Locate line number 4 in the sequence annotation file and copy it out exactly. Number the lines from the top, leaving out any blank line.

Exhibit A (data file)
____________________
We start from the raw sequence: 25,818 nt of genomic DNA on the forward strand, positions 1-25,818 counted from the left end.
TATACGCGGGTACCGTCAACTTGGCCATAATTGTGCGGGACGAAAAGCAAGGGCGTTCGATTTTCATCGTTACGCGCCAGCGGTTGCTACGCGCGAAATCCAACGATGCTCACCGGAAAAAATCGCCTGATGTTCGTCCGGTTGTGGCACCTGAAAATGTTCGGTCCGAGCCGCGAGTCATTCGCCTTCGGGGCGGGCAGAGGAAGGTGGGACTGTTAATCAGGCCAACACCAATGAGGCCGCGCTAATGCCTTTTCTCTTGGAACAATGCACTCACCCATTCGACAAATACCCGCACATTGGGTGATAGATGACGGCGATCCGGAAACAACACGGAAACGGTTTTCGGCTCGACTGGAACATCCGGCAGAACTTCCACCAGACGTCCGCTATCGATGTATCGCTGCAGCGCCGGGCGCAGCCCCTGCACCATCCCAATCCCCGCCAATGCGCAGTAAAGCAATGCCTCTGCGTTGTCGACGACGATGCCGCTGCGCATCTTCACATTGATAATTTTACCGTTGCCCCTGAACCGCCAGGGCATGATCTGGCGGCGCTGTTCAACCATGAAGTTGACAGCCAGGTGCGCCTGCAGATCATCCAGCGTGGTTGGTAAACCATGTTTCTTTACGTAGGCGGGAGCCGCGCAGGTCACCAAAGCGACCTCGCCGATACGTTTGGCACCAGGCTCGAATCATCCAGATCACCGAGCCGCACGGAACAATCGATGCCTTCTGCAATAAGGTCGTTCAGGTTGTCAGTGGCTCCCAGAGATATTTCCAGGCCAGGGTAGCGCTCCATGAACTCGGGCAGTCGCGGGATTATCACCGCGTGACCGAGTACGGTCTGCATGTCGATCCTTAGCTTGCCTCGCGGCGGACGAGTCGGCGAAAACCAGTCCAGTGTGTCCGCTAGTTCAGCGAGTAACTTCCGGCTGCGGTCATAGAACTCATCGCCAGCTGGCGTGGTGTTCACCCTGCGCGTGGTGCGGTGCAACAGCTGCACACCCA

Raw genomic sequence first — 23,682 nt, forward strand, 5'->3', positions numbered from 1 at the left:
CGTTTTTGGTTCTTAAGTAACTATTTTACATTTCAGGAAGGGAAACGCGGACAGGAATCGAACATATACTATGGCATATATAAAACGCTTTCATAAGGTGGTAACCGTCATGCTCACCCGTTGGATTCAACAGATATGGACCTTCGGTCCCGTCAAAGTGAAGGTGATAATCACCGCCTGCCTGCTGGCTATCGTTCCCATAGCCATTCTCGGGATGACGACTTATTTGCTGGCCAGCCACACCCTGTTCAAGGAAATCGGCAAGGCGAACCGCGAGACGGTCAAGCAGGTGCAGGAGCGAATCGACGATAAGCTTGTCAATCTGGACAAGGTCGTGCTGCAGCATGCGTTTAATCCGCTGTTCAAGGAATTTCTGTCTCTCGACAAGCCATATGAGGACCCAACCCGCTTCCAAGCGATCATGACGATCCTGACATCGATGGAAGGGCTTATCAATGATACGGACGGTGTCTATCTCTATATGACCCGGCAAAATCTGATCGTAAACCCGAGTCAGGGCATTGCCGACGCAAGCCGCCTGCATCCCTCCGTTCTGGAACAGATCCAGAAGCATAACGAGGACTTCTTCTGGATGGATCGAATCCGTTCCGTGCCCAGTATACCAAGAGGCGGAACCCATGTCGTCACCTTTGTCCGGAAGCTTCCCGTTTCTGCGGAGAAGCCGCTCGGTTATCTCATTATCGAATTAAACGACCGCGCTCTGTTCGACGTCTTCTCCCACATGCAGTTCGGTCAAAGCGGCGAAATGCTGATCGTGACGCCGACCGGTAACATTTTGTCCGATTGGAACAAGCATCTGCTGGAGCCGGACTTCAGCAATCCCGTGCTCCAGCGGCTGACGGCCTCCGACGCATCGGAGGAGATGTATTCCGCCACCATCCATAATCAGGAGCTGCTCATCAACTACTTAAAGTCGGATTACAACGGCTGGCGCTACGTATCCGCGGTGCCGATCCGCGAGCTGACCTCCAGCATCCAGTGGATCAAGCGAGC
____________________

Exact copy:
CGTTTTTGGTTCTTAAGTAACTATTTTACATTTCAGGAAGGGAAACGCGGACAGGAATCGAACATATACTATGGCATATATAAAACGCTTTCATAAGGTGGTAACCGTCATGCTCACCCGTTGGATTCAACAGATATGGACCTTCGGTCCCGTCAAAGTGAAGGTGATAATCACCGCCTGCCTGCTGGCTATCGTTCCCATAGCCATTCTCGGGATGACGACTTATTTGCTGGCCAGCCACACCCTGTTCAAGGAAATCGGCAAGGCGAACCGCGAGACGGTCAAGCAGGTGCAGGAGCGAATCGACGATAAGCTTGTCAATCTGGACAAGGTCGTGCTGCAGCATGCGTTTAATCCGCTGTTCAAGGAATTTCTGTCTCTCGACAAGCCATATGAGGACCCAACCCGCTTCCAAGCGATCATGACGATCCTGACATCGATGGAAGGGCTTATCAATGATACGGACGGTGTCTATCTCTATATGACCCGGCAAAATCTGATCGTAAACCCGAGTCAGGGCATTGCCGACGCAAGCCGCCTGCATCCCTCCGTTCTGGAACAGATCCAGAAGCATAACGAGGACTTCTTCTGGATGGATCGAATCCGTTCCGTGCCCAGTATACCAAGAGGCGGAACCCATGTCGTCACCTTTGTCCGGAAGCTTCCCGTTTCTGCGGAGAAGCCGCTCGGTTATCTCATTATCGAATTAAACGACCGCGCTCTGTTCGACGTCTTCTCCCACATGCAGTTCGGTCAAAGCGGCGAAATGCTGATCGTGACGCCGACCGGTAACATTTTGTCCGATTGGAACAAGCATCTGCTGGAGCCGGACTTCAGCAATCCCGTGCTCCAGCGGCTGACGGCCTCCGACGCATCGGAGGAGATGTATTCCGCCACCATCCATAATCAGGAGCTGCTCATCAACTACTTAAAGTCGGATTACAACGGCTGGCGCTACGTATCCGCGGTGCCGATCCGCGAGCTGACCTCCAGCATCCAGTGGATCAAGCGAGC